Flocking Together on the Web

A new Web browser unifies access to multiple social networks.

In the increasingly complex world of online social networking, keeping track of multiple accounts across many networks is a difficult task. A new Web browser, Flock, attempts to unify access to many social networks, including Facebook, Flickr, Twitter, YouTube, Photobucket, Picasa, Livejournal, and Blogger.

“Lots of people have profiles on lots of social networks, and everybody is struggling with some way to bring that all together,” says Barry Parr, media analyst at JupiterResearch. “People are focusing time on more than one social network and are really struggling with the integration problem, and that’s certainly an opportunity.”

Flock is not the only attempt to unify multiple social networks. Last November, Google released its OpenSocial API, a set of developer’s tools for sharing information across a number of social-networking systems, including MySpace. Firefox users also have the option of adding user-created programs that have similar functionality to Flock, allowing for access to multiple social networks from within the browser. However, this is a piecemeal approach, as each addition is created independently.

Flock was launched in November 2007 and is growing fast. CEO Shawn Hardin projects that, with more than one million downloads to date, Flock will have tens of millions of users by 2009.

“There are tens of millions of people that are participating in social networking … Ten million is not an unrealistic goal, but it’s certainly ambitious,” says JupiterResearch’s Parr.

Flock’s revenue comes primarily from Yahoo, in exchange for making the search engine the browser default. This is a similar model to one used by Firefox, which had a revenue of $66.9 million in 2006, of which 90 percent was from search-engine royalties.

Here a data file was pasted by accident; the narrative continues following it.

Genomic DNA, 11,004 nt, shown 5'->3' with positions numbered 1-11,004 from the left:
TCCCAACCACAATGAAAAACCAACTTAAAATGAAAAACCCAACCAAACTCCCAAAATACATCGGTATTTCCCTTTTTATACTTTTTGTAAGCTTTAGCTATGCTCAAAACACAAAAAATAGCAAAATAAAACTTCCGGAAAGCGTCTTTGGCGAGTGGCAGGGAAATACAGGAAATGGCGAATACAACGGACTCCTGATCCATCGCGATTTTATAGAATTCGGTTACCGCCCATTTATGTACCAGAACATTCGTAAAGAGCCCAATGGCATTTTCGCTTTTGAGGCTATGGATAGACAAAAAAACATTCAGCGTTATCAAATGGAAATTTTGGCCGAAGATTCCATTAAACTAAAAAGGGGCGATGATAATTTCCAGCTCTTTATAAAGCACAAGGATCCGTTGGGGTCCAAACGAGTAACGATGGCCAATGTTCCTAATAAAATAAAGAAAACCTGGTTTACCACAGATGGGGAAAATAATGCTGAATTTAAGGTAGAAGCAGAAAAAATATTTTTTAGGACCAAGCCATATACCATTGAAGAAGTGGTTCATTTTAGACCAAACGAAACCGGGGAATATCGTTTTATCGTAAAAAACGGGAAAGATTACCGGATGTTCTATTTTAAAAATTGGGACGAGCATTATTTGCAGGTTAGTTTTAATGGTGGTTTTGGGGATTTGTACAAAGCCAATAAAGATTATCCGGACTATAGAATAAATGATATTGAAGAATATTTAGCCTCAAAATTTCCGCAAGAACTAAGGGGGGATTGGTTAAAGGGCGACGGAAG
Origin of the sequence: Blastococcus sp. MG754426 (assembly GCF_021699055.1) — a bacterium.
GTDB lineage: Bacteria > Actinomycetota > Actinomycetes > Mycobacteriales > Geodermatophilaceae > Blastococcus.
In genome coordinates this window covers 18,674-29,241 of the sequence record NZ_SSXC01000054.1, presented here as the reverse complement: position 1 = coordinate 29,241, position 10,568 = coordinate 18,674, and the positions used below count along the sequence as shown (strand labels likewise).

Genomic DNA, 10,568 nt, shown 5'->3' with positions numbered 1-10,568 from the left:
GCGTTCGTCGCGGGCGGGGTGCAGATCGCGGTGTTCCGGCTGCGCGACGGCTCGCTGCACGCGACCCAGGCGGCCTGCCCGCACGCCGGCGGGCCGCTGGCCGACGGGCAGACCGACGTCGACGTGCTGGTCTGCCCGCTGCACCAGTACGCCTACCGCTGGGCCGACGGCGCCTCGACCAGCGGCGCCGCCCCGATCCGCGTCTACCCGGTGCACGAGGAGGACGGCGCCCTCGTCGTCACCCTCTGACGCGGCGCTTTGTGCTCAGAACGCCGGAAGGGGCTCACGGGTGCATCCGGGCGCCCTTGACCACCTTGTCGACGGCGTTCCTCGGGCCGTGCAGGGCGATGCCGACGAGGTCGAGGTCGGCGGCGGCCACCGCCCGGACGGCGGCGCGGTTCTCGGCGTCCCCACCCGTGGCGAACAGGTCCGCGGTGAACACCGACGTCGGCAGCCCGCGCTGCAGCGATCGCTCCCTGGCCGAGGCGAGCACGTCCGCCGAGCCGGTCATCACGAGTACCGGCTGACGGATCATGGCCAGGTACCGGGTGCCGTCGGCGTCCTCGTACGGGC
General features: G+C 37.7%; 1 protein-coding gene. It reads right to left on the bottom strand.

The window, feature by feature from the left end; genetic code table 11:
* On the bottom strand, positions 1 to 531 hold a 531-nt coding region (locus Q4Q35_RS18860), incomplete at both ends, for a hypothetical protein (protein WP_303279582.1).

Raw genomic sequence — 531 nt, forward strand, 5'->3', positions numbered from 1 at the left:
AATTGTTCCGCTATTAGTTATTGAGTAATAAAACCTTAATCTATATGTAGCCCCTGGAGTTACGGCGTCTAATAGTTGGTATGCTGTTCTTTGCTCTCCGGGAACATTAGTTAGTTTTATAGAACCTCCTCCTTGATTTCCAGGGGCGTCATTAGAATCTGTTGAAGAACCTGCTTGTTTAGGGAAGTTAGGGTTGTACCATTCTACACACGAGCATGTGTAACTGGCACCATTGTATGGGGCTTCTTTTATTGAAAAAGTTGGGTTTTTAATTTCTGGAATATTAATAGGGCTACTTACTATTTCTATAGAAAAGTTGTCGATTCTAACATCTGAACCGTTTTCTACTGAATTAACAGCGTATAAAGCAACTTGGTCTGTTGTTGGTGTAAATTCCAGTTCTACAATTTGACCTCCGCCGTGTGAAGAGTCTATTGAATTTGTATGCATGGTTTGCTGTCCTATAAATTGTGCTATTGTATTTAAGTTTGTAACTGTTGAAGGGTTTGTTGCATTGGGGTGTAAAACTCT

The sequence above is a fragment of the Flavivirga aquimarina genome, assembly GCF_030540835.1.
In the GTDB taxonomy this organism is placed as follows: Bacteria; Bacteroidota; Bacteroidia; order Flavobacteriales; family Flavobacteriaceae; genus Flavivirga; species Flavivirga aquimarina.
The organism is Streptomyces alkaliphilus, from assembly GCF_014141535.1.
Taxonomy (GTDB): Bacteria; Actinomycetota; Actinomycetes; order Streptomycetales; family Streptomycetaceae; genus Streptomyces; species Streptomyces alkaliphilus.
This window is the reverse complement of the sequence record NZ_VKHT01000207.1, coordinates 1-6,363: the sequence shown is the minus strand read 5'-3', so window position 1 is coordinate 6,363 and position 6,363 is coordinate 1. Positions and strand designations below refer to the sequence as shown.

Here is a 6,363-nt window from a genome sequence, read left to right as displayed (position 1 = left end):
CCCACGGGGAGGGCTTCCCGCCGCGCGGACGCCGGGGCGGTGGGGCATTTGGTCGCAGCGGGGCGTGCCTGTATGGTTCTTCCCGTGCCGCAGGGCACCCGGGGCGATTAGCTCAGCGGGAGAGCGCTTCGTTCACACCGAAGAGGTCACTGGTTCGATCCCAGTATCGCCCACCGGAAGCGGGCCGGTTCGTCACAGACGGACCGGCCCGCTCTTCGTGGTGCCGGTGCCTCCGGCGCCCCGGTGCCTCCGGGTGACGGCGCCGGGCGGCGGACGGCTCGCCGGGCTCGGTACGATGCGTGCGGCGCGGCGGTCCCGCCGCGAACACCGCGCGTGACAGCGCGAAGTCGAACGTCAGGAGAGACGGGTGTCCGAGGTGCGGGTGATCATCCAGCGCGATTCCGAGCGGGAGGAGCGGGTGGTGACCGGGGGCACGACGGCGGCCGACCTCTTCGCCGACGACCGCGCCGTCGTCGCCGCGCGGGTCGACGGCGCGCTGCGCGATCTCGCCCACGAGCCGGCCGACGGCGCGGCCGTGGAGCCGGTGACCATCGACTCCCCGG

Flock functions like a standard browser most of the time, with a few added functions that gear it toward social networking. Primarily, there’s the “My World” tab, which serves as an RSS reader and social aggregator, tracking recent changes made by users’ friends and colleagues on social networks. When a user visits a website that is recognized by Flock, the software prompts her to add it to the “My World” section of the browser. The browser keeps track of changes to each social network, such as whether friends have added new pictures to their account on the photo-sharing website Flickr. A powerful blogging tool is also included in Flock that connects to most major blogging services, allowing for easy publishing.

Drag and drop: Flock allows users to drag media between networks to enable easy sharing.

A central theme running through all the utilities in Flock is the ability to share information with friends. In order to facilitate this, Flock employs a clipboard system that allows users to drag images, files, and website links onto a clipboard, and then share them with their friends through any of their social sites and supported Web-mail sites.

However, there are a couple of obvious limits to Flock’s abilities. Primarily, there is no support for MySpace or Bebo, two of the largest social networks, or for any instant-messaging clients. Hardin says that MySpace integration will be coming “in the next few months … It will definitely be out by Q3.” Instant-messaging support is also in the works.

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